By browsing our site you accept the installation and use cookies on your computer. Know more

Menu INRA

Home page

Micalis

Current projects

-Nutriperso: Tailoring food and dietary recommendations to prevent chronic diseases: health, social and economic issue 

Funding: Lidex Paris Saclay 2017-2020

Partners: INRA UR 1303 Aliss, INRA UR Micalis, INSERM CESP, UMR INRA‐APT PNCA, UMR INRA‐APT GMPA, UMR INRA‐APT Genial, CEA‐List, CNRS‐INRIA‐LRI‐Université Paris‐Sud Research group TAO, UMR CNRS I3 et Telecom ParisTech SHS. 

Coordinator: L.G. Soler (INRA)

 

-Modelling gut microbiota

Funding: INRA MEM 

The gut microbial community is a highly complex ecosystem, harboring a high taxonomic diversity. The gut microbiota plays an important role in the health and well-being of its host. Our aim is to develop mathematical, data analysis and modelling approaches to help integrate knowledge and data. We work on knowledge based dynamic models but also design new models, hypothesis driven, to analyze metagenomic datasets. Our team and Béatrice Laroche (MAIAGE) have been collaborating since 2007 and we co-supervise Sébastien Raguideau's PhD.  

-CorioFunc "Functions and metabolic adaptation of Coriobacteriaceae, a dominant microbial family of the intestine, in the context of lipid metabolism"

Partners: T. Clavel (TUM, Freising, Co-PI), S. Rohn (Institute of Food Chemistry, University Hamburg), P. Gérard (INRA-MICALIS)

Funding: ANR Blanc International 2014

http://www.agence-nationale-recherche.fr/projet-anr/?tx_lwmsuivibilan_pi2%5BCODE%5D=ANR-13-ISV3-0008

 

The main objective of the CorioFunc project is to study the impact of bacterial conversion of cholesterol-derived compounds on the lipid metabolism of the host and the development of non-alcoholic fatty liver disease by bacteria of Coriobacteriaceae family.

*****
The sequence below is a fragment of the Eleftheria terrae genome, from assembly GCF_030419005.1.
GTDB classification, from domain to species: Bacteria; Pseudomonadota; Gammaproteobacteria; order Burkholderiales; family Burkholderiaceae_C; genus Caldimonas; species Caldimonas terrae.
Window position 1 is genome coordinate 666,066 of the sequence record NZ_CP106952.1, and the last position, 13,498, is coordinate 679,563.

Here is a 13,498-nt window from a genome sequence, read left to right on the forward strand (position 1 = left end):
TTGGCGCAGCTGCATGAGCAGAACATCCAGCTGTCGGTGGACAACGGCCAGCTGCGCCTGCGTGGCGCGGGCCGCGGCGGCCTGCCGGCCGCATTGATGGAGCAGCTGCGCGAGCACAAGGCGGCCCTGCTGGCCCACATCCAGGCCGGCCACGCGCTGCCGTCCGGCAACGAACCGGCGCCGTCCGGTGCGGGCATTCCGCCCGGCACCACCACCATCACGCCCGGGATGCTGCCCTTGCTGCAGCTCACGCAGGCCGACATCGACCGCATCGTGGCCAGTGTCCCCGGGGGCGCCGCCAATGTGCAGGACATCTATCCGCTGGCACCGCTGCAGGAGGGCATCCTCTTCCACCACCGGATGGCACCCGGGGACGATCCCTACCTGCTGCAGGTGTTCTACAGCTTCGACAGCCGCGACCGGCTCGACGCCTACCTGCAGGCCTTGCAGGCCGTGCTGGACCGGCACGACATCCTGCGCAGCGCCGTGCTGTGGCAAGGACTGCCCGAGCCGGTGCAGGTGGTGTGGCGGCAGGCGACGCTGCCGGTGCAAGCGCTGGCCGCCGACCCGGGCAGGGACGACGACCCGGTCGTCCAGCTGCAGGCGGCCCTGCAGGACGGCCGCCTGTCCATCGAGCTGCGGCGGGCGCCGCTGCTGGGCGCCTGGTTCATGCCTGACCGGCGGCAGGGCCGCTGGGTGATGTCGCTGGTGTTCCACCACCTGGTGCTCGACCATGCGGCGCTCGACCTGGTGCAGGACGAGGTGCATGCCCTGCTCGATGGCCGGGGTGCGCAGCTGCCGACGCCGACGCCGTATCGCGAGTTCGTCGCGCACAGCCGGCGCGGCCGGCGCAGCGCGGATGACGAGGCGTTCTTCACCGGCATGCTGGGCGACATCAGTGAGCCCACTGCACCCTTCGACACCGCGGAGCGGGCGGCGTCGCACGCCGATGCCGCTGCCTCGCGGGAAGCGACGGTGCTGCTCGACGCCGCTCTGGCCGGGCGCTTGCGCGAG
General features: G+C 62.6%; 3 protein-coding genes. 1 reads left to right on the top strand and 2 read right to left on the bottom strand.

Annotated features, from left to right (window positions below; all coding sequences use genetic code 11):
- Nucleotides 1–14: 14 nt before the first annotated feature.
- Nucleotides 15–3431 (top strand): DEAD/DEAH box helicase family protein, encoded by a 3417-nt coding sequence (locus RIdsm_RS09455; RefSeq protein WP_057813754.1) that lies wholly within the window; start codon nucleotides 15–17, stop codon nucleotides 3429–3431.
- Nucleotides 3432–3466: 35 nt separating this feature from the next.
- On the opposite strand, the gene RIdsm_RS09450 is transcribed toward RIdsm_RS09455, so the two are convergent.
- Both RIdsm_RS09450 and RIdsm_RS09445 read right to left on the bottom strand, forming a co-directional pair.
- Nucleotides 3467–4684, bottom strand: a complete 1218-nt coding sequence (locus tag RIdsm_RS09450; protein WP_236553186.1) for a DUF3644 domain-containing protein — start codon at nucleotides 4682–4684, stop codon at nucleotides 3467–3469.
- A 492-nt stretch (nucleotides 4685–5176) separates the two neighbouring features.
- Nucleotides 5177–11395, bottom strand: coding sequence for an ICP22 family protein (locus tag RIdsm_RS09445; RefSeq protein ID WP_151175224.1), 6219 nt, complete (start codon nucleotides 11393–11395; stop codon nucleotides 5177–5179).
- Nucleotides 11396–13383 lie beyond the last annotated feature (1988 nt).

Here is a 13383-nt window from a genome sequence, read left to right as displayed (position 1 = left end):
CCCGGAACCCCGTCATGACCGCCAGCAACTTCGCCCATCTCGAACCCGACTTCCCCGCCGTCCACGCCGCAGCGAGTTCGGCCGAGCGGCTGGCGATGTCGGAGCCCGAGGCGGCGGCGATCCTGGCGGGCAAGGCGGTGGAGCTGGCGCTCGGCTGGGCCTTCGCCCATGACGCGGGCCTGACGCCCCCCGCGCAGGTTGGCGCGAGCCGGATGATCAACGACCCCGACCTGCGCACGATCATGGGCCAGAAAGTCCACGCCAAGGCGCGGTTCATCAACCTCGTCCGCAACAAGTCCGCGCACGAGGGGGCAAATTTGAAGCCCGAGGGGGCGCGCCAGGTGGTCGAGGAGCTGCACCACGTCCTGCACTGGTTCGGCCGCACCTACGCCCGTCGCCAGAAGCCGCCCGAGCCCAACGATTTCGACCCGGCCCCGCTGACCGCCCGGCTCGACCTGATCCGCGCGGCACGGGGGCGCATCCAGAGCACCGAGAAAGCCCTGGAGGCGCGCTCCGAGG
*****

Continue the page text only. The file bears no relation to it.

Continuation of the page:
Recent work on experimental models has shown that the prevalence of 16S rDNA sequences assigned to Coriobacteriaceae family is a function of the genotype of the host and positively correlated with hepatic triglyceride levels and non-HDL cholesterol plasma levels. Although still poorly studied, the metabolism of bile acids by intestinal microorganisms is considered a factor that strongly influences the lipid metabolism of the host. We have recently demonstrated, using microbiota transfer experiments in a murine model, the key role played by the gut microbiota in the development of liver pathologies (non-alcoholic fatty liver disease). However, the molecular mechanisms associated with this effect are still poorly described. In addition, the metabolism of endogenous corticosteroids by intestinal bacteria is also poorly known.

The combination of expertise specific to the French and German teams involved in the CorioFunc project will allow us to characterize the ecological and patho-physiological importance of Coriobacteriaceae within the intestinal ecosystem and more generally on a systemic scale.

-NeoMAIT: MAIT cells and microbiota colonization in preterms

Funding ANR PRTS 2014 http://www.agence-nationale-recherche.fr/?Project=ANR-14-CE15-0005